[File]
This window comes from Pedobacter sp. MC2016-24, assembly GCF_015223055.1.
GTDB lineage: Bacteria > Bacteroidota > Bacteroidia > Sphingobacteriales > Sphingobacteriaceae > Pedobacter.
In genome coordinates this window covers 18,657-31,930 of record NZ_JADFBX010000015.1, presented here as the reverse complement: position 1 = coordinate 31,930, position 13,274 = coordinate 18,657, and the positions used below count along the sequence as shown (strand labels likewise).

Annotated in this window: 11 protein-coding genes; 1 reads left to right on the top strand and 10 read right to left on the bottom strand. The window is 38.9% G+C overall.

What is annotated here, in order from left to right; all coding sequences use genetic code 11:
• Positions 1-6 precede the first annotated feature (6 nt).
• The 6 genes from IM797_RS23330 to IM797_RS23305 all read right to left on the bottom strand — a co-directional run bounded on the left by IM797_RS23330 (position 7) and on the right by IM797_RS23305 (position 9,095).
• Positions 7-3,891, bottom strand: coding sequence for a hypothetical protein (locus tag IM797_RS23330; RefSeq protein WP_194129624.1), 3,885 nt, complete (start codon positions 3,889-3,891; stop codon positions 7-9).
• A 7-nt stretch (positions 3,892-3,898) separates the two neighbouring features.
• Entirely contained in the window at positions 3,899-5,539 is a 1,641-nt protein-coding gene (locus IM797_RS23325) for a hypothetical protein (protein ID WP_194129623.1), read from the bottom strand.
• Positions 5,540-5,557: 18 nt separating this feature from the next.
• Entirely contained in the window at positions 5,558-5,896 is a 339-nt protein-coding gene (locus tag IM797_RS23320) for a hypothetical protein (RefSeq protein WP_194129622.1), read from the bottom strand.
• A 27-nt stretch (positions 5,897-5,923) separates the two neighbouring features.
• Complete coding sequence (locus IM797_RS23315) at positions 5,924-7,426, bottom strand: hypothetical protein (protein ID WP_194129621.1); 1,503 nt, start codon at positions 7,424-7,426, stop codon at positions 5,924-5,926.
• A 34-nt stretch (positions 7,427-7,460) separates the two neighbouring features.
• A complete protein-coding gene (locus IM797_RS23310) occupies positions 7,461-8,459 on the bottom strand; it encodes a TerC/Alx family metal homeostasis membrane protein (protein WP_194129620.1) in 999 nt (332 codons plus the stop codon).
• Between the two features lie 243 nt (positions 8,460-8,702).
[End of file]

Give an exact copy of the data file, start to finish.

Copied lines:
This window comes from Pedobacter sp. MC2016-24, assembly GCF_015223055.1.
GTDB lineage: Bacteria > Bacteroidota > Bacteroidia > Sphingobacteriales > Sphingobacteriaceae > Pedobacter.
In genome coordinates this window covers 18,657-31,930 of record NZ_JADFBX010000015.1, presented here as the reverse complement: position 1 = coordinate 31,930, position 13,274 = coordinate 18,657, and the positions used below count along the sequence as shown (strand labels likewise).

Annotated in this window: 11 protein-coding genes; 1 reads left to right on the top strand and 10 read right to left on the bottom strand. The window is 38.9% G+C overall.

What is annotated here, in order from left to right; all coding sequences use genetic code 11:
• Positions 1-6 precede the first annotated feature (6 nt).
• The 6 genes from IM797_RS23330 to IM797_RS23305 all read right to left on the bottom strand — a co-directional run bounded on the left by IM797_RS23330 (position 7) and on the right by IM797_RS23305 (position 9,095).
• Positions 7-3,891, bottom strand: coding sequence for a hypothetical protein (locus tag IM797_RS23330; RefSeq protein WP_194129624.1), 3,885 nt, complete (start codon positions 3,889-3,891; stop codon positions 7-9).
• A 7-nt stretch (positions 3,892-3,898) separates the two neighbouring features.
• Entirely contained in the window at positions 3,899-5,539 is a 1,641-nt protein-coding gene (locus IM797_RS23325) for a hypothetical protein (protein ID WP_194129623.1), read from the bottom strand.
• Positions 5,540-5,557: 18 nt separating this feature from the next.
• Entirely contained in the window at positions 5,558-5,896 is a 339-nt protein-coding gene (locus tag IM797_RS23320) for a hypothetical protein (RefSeq protein WP_194129622.1), read from the bottom strand.
• A 27-nt stretch (positions 5,897-5,923) separates the two neighbouring features.
• Complete coding sequence (locus IM797_RS23315) at positions 5,924-7,426, bottom strand: hypothetical protein (protein ID WP_194129621.1); 1,503 nt, start codon at positions 7,424-7,426, stop codon at positions 5,924-5,926.
• A 34-nt stretch (positions 7,427-7,460) separates the two neighbouring features.
• A complete protein-coding gene (locus IM797_RS23310) occupies positions 7,461-8,459 on the bottom strand; it encodes a TerC/Alx family metal homeostasis membrane protein (protein WP_194129620.1) in 999 nt (332 codons plus the stop codon).
• Between the two features lie 243 nt (positions 8,460-8,702).